Wednesday, March 24, 2010

On Climate: An Integral Discussion

 from the Ken Wilber (Integral) meetup group discussion:

T.M. : "Jim Turney's remarks practically had me leaping to my feet from my little red mushroom stool as he described politics as lurching from walking solely on one's left foot, becoming exhausted, and then walking solely on the right foot until exhausted again. He called for a recognition that each of us has politics as individual as our fingerprints, but under-girding our views are the same competing poles: particularly of freedom vs order. And we're not going to get anywhere until we can address the concerns of both poles in a way that frees them to recognize their own need for the opposite pole. This is very much a theme of my own work in dialoguing with fundamentalists and thus resonated strongly. Where do I sign up?!! Jim Garrison, board member of Wisdom University and founder of the State of the WorldForum, called us to wake up to the fact that 90% of humanity will be wiped out within 40 years if we don't act immediately to cut carbon emissions by 80%. When a questioner challenged the doability of that, Jim compared hesitation to hanging one's head in despair as a fire is breaking out in the kitchen. STOP EVERYTHING and fight it, he said. He also told us that corporations can reach the targets with cuts in their profits of only one third, and that he is finding foreign corporations more receptive than American, with Brazilian firms replanting the rain forest and Chinese firms leaping out front in developing green technology... At the end I felt an overwhelming desire to integrate the passions of our two speakers. As Ron asked at dinner afterward, how can Jim G's message be communicated with Jim T's insight about what is needed to reach people with a very different worldview? I was also confused by the followup remarks of Jim Garrison's colleague that sustainability will create prosperity. While that is clearly true in the long run, how does it square with Garrison's call for a one third cut in corporate profits? Doesn't that mean a one third cut in my retirement fund, setting my thermostat to 40 degrees, and walking the ten miles to work? I am willing to do that if that will save the earth. But I suspect (and here I am editorializing) that much of the resistance to believing in climate change is really fear that the cure is almost as bad as disease. How do we speak to that?"
And here is my response: Dear T.M. et al,

 There are many moments of possibility of integrating the will to material prosperity with the will to reduce for the sake of an integrated whole, sustainable Earth. We have seen the rise of a race toward carbon neutrality and carbon sinkage in communities (and many countries) around the world. In the US, it is our cities and states that are leading the charge; like Maryland, Annapolis, and Seattle, just to name those efforts which I am currently researching.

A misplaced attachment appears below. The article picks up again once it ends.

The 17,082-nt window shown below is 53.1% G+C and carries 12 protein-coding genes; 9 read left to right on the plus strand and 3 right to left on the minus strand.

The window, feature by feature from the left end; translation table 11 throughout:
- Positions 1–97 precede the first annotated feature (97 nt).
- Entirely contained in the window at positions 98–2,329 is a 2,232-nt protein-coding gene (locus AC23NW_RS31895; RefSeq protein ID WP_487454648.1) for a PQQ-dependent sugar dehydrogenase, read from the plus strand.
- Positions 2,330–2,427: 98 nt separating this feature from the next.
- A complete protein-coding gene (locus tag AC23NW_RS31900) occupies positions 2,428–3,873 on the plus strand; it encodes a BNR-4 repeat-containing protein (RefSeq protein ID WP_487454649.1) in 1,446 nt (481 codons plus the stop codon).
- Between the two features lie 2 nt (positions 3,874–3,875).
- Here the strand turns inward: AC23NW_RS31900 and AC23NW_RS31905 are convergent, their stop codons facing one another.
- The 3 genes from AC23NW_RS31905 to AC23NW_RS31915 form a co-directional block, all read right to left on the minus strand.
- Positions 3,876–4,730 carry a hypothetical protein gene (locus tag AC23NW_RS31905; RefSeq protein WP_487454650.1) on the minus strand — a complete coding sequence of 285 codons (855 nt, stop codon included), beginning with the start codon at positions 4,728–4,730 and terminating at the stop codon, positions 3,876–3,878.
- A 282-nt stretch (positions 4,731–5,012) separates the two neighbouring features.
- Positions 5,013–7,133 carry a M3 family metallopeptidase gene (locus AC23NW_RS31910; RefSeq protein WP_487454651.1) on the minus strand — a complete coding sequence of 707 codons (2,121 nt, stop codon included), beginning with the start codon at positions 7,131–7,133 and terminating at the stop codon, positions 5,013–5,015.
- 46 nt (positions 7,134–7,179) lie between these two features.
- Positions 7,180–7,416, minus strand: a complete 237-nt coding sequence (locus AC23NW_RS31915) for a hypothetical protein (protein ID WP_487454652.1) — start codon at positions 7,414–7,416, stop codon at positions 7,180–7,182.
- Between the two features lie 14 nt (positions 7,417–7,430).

Municipalities and states (those not economically solely dependent on fossil fuel) have more to gain in the short term as well as long term by re-tooling for a carbon neutral future. On the other hand, nations and some provinces are composed of a broader patchwork of developmental levels and economies. 

When regions have a broader range of represented memes, the advance of progress is "hindered" (slowed) by messy democratic processes.

Where does this lead? I see one particularly likely, but sad route: a climate Pearl Harbor. My worst fear would involve an event like the ice shelf sliding off of Greenland, creating a nearly instant rise in Atlantic and Arctic sea levels, the Gulf Stream being knocked off course, not to mention the huge "dark earth" solar radiation absorption panel the size of a small continent.

 Who knows, maybe we can manufacture enough Mylar to quickly cover Greenland and reflect the rays back out into space.

This frightful motivator notwithstanding, there may be yet a moment of shift toward a carbon neutral moonshot. May it be born out of America's competitive Orange nature instead, as other nations leap forward into clean energy economies, inshallah! And lastly, my idea to integrate "the Jims' " passions lies in the power and possibility of youth. The good news is that the 30-and-under set (Millennials) are largely already on board, even in many traditionally Orange and Blue areas of the US. This is why my friends and I launched Swing Semester - to hold up a big mirror to the Milliennial Generation, and push them into purposeful action. I love the fact that they defy the binary left-right political spectrum. This goes to show you that their level of functioning is somewhere beyond traditional definitions! There has been ample evidence at Copenhagen, here locally in the PowerShift Climate Conferences with around 5,000 in attendance, not to mention polling data on attitudes and beliefs. Many of them have little interest in traditional partisan distinctions. I look forward to seeing you all soon and hearing your thoughts and actions. 

Best, Sirtosky

 This work is licensed under a Creative Commons Attribution-No Derivative Works 3.0 Unported License.

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